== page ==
Changes in Tax Policy since 2002
When TCF’s Working Group on Tax Expenditures was working on its report, the top statutory income tax rates were 38.6 percent for ordinary income, 38.6 percent for qualified dividends (still taxed as ordinary income), and 20 percent for capital gains. The Jobs and Growth Tax Relief Reconciliation Act of 2003 subsequently cut the top statutory rate on both capital gains and qualified dividends to 15 percent, while the top ordinary income tax rate fell to 35 percent, as already legislated. The Congressional Research Service (CRS) has found that reductions in capital gains and dividends tax rates—and, to a lesser extent, ordinary income rate reductions—have had a statistically significant impact increasing the income share of the top 0.1 percent of earners and the top 0.01 percent, that is, exacerbating inequality. Reductions in these tax rates have also had a statistically significant impact increasing the share of national income accruing to capital—heavily concentrated at the top of the income distribution—at the expense of labor income. CRS also found that the rising share of capital income was the single largest driving force behind widening income inequality over 1996–2006, followed by changes in tax policy. While the increasingly skewed market distribution of income would have increased inequality without any tax or budget changes, regressive tax cuts have exacerbated both pre- and post-tax income inequality.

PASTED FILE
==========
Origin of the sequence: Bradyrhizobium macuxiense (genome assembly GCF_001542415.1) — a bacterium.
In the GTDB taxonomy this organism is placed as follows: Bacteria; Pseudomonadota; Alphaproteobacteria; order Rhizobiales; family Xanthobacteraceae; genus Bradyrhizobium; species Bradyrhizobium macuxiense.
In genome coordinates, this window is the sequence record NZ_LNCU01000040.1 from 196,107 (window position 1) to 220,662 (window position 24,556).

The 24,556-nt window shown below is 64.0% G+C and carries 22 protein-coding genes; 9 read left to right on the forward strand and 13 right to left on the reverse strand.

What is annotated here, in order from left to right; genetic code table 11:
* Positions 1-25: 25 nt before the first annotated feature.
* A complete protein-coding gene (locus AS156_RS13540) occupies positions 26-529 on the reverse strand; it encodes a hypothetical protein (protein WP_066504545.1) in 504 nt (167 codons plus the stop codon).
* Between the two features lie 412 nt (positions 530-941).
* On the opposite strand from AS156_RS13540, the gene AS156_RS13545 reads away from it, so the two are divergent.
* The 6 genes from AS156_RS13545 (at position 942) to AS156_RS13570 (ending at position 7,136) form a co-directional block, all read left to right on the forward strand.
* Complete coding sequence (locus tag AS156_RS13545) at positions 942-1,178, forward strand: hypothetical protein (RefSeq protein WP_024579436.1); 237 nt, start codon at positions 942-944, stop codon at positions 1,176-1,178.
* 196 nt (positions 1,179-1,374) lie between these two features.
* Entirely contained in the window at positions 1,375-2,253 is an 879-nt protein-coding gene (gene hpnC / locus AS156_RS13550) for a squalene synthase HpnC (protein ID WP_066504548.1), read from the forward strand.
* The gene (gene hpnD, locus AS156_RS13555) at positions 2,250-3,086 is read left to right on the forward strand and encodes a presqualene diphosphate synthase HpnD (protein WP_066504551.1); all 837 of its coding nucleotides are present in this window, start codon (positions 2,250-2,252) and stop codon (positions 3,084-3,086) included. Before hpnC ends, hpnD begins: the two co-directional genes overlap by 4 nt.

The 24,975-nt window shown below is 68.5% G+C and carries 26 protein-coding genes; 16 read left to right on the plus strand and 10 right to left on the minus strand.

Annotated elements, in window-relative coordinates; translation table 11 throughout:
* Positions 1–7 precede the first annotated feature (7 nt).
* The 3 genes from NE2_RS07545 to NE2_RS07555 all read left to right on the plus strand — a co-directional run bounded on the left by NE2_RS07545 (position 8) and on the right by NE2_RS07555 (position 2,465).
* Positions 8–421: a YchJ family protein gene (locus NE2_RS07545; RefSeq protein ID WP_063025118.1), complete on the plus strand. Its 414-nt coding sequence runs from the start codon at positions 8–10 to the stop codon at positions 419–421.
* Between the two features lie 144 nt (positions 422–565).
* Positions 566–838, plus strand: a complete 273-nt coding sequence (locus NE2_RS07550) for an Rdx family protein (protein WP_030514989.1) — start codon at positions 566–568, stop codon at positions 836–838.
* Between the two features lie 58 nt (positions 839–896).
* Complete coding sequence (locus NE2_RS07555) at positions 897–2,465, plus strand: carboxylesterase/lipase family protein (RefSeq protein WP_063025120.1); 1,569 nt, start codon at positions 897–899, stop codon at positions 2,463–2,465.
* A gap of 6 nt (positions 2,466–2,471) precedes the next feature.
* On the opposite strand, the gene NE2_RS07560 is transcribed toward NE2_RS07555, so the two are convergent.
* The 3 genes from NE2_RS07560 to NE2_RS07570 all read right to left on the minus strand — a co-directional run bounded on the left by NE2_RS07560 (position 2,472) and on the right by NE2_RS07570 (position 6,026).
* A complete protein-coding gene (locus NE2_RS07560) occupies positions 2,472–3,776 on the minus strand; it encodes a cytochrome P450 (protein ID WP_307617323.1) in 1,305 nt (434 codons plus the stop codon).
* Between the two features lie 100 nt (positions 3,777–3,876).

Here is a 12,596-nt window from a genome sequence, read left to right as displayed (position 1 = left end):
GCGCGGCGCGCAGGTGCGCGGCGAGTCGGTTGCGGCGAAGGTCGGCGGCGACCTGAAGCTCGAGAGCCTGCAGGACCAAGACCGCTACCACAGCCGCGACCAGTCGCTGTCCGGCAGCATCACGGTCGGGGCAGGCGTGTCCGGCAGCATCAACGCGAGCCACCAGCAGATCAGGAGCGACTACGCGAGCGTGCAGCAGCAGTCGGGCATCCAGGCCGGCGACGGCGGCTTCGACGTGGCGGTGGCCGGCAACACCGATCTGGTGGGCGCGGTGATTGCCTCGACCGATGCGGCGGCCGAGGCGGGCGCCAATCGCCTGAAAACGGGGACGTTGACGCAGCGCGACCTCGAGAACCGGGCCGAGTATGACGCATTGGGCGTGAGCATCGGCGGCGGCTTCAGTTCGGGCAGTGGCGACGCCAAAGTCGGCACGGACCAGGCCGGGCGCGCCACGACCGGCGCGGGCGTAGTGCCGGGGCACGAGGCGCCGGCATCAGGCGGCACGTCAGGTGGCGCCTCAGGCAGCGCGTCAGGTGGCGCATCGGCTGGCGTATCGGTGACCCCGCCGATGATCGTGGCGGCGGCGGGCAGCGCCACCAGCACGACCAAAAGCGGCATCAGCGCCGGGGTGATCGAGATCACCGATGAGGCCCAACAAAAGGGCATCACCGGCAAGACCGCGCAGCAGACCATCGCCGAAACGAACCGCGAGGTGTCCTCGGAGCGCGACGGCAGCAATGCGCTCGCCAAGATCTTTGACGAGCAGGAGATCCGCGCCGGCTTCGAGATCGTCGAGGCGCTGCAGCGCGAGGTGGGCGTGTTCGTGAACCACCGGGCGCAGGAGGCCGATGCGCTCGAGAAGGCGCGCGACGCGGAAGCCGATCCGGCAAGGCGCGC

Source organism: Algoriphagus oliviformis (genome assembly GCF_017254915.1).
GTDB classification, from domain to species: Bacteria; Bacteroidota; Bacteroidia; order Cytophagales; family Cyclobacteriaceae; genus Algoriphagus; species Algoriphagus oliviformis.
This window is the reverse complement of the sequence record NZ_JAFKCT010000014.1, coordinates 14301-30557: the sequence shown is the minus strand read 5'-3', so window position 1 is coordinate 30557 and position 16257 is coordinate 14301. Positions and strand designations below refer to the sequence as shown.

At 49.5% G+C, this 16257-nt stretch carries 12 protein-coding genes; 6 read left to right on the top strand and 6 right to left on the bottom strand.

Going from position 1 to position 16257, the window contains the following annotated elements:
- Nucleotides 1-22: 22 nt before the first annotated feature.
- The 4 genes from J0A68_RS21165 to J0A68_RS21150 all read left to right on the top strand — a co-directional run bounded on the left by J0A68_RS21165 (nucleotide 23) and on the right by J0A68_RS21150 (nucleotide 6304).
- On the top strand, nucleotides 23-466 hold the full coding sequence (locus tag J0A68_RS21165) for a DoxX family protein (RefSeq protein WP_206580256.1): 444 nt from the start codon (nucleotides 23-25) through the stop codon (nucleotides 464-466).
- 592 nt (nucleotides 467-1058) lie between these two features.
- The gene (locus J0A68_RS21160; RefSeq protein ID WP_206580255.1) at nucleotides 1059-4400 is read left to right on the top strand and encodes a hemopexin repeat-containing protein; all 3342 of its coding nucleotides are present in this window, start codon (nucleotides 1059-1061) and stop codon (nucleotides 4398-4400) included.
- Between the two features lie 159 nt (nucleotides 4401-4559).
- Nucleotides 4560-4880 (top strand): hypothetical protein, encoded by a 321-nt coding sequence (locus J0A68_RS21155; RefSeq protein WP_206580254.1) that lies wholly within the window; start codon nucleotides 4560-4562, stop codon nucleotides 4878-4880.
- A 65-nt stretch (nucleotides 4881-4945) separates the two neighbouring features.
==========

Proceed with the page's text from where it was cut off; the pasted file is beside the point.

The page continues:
Today, ameliorating income inequality is more of a policy priority and imperative than in 2002, and the tax policy levers to do so are starker because of the failed experiment with the Bush tax cuts, particularly with respect to capital income. In 2002, the capital gains preferences made the TCF Working Group’s “troublesome ten” list of problematic but partially justifiable expenditures—meriting reevaluation, given recent research—and as noted above the dividends preference did not exist. While the American Taxpayer Relief Act (ATRA) of 2012 (i.e., the lame-duck budget deal) raised the top rate on capital gains and dividends to 20 percent and the top rate on ordinary income to 39.6 percent for households earning above $400,000 ($450,000 for joint filers), the tax code remains less progressive than in 2002 and the market distribution of income is more greatly concentrated among upper-income households, justifying an even more progressive code at the very top of the income distribution. Eliminating numerous tax expenditures can increase revenue and improve progressivity, but the tax preferences for capital gains and dividends are unequivocally the two whose elimination would most directly push back against inequality.
A Lost Decade for the Middle Class